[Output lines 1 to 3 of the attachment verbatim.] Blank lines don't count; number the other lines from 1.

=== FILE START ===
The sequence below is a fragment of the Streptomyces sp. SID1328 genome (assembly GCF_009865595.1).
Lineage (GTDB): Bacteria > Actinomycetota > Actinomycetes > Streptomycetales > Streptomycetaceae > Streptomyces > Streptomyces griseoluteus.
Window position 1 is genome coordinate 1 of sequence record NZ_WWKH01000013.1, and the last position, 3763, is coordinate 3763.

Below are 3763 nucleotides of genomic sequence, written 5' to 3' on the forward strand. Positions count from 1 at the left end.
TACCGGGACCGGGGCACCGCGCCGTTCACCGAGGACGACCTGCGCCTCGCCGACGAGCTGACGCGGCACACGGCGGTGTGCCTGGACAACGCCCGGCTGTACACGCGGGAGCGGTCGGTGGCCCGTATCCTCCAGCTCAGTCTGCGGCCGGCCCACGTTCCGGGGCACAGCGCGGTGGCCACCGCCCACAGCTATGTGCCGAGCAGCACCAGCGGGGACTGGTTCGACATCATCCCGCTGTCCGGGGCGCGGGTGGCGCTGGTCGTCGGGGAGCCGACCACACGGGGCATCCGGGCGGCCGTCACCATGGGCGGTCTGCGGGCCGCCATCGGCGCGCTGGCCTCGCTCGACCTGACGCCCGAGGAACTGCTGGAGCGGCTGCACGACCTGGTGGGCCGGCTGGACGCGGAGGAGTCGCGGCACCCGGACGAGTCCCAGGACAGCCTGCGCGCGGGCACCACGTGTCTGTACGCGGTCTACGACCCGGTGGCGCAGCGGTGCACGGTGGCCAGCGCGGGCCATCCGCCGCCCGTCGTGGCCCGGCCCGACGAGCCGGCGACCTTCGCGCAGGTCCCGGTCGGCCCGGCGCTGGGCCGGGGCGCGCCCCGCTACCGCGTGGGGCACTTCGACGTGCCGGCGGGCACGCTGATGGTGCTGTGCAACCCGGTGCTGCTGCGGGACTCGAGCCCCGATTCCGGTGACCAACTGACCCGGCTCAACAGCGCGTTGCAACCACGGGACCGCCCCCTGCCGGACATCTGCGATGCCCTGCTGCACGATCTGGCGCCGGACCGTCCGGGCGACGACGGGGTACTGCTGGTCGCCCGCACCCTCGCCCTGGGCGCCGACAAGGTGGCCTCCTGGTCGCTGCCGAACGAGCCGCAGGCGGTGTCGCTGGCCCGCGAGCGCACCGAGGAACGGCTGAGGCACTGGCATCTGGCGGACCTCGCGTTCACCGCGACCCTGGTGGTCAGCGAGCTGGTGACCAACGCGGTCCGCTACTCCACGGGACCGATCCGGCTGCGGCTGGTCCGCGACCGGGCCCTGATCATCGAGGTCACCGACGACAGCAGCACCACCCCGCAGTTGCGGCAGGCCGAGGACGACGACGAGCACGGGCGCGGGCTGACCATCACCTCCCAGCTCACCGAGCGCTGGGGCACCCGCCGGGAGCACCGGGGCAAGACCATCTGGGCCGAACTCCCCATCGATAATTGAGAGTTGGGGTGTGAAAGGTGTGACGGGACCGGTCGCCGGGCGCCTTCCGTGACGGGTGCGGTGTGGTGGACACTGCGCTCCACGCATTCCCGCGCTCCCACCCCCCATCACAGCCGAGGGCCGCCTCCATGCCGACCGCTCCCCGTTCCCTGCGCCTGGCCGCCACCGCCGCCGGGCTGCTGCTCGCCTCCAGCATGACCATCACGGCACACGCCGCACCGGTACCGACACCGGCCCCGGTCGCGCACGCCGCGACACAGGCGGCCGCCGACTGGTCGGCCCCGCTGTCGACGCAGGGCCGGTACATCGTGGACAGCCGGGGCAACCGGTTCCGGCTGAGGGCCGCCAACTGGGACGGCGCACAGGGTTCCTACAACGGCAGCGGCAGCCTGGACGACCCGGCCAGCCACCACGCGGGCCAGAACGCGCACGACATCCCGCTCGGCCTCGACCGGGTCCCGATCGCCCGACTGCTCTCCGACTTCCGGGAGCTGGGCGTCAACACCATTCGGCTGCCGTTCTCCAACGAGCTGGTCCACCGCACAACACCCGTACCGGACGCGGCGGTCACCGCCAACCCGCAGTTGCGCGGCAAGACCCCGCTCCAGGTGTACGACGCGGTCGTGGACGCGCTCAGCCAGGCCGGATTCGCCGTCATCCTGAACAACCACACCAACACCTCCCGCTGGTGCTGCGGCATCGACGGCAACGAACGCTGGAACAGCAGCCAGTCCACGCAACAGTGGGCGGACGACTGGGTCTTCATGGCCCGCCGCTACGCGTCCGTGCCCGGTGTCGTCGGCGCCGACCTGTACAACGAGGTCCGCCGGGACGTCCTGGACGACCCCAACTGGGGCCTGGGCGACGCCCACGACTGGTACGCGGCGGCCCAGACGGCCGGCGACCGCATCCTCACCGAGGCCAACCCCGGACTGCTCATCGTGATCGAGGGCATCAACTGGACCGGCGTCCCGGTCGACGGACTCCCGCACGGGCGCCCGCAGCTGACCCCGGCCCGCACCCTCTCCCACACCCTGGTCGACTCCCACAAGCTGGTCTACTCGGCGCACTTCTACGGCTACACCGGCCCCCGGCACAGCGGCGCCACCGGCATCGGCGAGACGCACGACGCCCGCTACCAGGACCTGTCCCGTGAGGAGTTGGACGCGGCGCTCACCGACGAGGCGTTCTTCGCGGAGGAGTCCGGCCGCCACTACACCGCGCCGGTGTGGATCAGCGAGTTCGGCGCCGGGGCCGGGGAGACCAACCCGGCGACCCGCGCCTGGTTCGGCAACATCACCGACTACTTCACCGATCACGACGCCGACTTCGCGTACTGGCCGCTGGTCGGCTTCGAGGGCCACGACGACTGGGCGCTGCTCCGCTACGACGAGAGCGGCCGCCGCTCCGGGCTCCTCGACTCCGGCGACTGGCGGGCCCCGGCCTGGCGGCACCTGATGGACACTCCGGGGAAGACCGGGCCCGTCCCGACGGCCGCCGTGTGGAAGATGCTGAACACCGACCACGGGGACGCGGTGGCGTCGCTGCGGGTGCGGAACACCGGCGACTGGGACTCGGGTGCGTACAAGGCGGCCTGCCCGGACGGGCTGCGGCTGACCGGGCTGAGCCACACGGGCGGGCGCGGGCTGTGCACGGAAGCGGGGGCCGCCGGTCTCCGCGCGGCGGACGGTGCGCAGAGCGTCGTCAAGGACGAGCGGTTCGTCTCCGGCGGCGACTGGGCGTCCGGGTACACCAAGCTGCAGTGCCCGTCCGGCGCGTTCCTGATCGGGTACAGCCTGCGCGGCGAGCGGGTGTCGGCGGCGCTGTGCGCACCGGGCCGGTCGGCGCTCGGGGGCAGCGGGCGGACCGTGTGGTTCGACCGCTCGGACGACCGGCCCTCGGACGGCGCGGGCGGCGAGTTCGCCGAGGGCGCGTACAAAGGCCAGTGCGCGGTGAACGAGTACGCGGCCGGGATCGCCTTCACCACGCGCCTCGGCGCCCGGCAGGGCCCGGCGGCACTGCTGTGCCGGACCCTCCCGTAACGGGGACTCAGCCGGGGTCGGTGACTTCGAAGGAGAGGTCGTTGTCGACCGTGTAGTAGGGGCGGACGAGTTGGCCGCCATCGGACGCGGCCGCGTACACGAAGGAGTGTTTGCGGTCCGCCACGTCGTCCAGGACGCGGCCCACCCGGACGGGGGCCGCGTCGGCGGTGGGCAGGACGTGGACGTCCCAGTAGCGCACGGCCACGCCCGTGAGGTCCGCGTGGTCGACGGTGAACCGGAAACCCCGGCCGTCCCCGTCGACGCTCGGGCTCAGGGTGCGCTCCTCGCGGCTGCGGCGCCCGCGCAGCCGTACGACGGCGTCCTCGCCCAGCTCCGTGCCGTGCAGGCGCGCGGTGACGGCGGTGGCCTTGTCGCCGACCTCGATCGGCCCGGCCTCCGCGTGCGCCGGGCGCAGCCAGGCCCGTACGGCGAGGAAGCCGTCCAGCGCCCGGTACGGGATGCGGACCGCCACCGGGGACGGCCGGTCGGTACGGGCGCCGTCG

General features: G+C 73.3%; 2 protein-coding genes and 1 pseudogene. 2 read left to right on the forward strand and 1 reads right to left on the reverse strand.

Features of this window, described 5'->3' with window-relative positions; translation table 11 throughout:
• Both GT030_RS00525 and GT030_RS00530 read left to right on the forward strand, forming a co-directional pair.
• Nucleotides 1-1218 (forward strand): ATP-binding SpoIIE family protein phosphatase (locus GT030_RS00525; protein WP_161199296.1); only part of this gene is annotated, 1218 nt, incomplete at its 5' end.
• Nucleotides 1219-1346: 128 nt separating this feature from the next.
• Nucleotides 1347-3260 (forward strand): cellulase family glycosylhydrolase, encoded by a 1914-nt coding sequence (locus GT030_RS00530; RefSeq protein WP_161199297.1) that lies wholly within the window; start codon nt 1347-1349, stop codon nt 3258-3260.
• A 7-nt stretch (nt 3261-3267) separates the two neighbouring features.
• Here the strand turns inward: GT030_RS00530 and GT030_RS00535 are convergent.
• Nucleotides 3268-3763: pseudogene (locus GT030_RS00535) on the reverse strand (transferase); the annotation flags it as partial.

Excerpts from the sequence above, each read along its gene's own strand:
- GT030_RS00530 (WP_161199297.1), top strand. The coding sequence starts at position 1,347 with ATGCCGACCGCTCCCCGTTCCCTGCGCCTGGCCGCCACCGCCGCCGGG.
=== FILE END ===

The sequence below is a fragment of the Streptomyces sp. SID1328 genome (assembly GCF_009865595.1).
Lineage (GTDB): Bacteria > Actinomycetota > Actinomycetes > Streptomycetales > Streptomycetaceae > Streptomyces > Streptomyces griseoluteus.
Window position 1 is genome coordinate 1 of sequence record NZ_WWKH01000013.1, and the last position, 3763, is coordinate 3763.